Biochemistry takes 5/8 Breakthrough Prizes, 3000K/piece (i.e, three times that of Nobel Prize)!

Stephen Elledge, an American geneticist at Harvard Medical School, for providing insights into the life and death of cells as well as the development and treatment of cancer.

Harry Noller, an American biochemist at the University of California, Santa Cruz, for revealing the structure of ribosomes, which are the protein factories inside cells.

Roeland Nusse, a Dutch biologist at Stanford University, for studying intercellular signaling systems involved in development, cancer, and stem cell biology.

Yoshinori Ohsumi, a Japanese cell biologist at the Tokyo Institute of Technology, for studying how cells recycle their damaged parts.

Huda Zoghbi, a Lebanese medical researcher at Baylor College, for discovering the genetic causes of certain niche neurological diseases.


Our Secret Universe: The Secret Life of The Cell


BÜYÜK Resim: Big-Ban’den Yaşamın Anlamına

Yüzyılın en ünlü teorik fizikçilerinden biri olan Sean Carroll konuşuyor…

Genome Editing: Risks and Rewards 

Fifty years ago, the recombinant DNA revolution begun with the discovery of restriction enzymes which provides bacteria with innate immune system. These enzymes gave rise to the modern biotechnology industry.

Ten years ago, scientists discovered that bacteria also harbor adaptive immune system now known as CRISPR-Cas9 system which cut invading DNA that matches “guide RNAs” encoded in specific bacterial genome regions containing clustered regularly interspaced short palindromic repeats. Now this system is thought to have the potential for editing the genome in living human cells. It holds great therapeutic promise. For example, we can use it to delete the CCR5 gene in a patient’s immune cells, conferring the resistance to HIV. In normal population 1% of population lacks the functional copies of this gene and are thus naturally resistant to HIIV virus. CCR5 gene encodes a membrane receptor and this receptor is a requirement for the HIV virus entry as the virus binds to it. Thus, no functional receptor, no virus binding and no intrusion and free viruses are cleared away from the circulation by immune cells, mainly by macrophages. This pose no unique ethical issues because it affects only a patient’s own somatic cells.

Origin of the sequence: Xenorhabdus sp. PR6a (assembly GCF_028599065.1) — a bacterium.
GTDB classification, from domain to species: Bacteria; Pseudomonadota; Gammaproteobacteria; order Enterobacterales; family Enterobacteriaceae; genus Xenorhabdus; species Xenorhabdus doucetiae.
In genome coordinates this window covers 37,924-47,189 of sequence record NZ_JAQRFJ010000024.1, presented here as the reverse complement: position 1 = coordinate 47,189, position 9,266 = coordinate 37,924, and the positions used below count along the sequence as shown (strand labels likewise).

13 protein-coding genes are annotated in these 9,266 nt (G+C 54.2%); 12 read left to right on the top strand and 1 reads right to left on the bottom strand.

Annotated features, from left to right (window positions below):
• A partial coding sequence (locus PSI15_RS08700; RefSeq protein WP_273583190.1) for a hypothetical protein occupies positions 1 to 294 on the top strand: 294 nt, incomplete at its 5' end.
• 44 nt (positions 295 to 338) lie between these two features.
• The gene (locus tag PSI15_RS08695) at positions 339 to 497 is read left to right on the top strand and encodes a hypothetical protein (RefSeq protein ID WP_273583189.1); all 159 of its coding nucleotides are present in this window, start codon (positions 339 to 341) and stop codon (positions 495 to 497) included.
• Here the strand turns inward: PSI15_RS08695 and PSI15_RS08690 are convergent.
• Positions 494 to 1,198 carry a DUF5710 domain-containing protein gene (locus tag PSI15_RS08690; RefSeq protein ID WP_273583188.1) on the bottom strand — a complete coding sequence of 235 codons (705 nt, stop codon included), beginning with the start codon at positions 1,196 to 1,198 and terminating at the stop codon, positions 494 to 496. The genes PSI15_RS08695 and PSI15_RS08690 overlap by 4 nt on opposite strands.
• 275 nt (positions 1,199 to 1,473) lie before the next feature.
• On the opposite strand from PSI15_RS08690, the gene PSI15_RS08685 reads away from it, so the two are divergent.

However, the technology also raises eyebrows when it comes to editing human germ line DNA, in which changes cause permanent, heritable changes and may be to used in highly unethical applications such as for “designer babies” or “genetically modified humans.”

Various potential applications in germ line editing, however, must be considered. The most common argument for germline editing concerns preventing devastating monogenic diseases, such as Huntington’s disease. Though avoiding the roughly 3600 rare monogenic disorders caused by known disease genes is a compelling goal. Genome editing would add substantial value only when all embryos would be affected — for example, when one parent is homozygous for a dominant disorder or both parents are homozygous for a recessive disorder. But such situations are vanishingly rare for most monogenic diseases. For dominant Huntington’s disease, for example, the total number of homozygous patients in the medical literature is measured in dozens. For most recessive disorders, cases are quite infrequent (1 per 10,000 to 1 per million).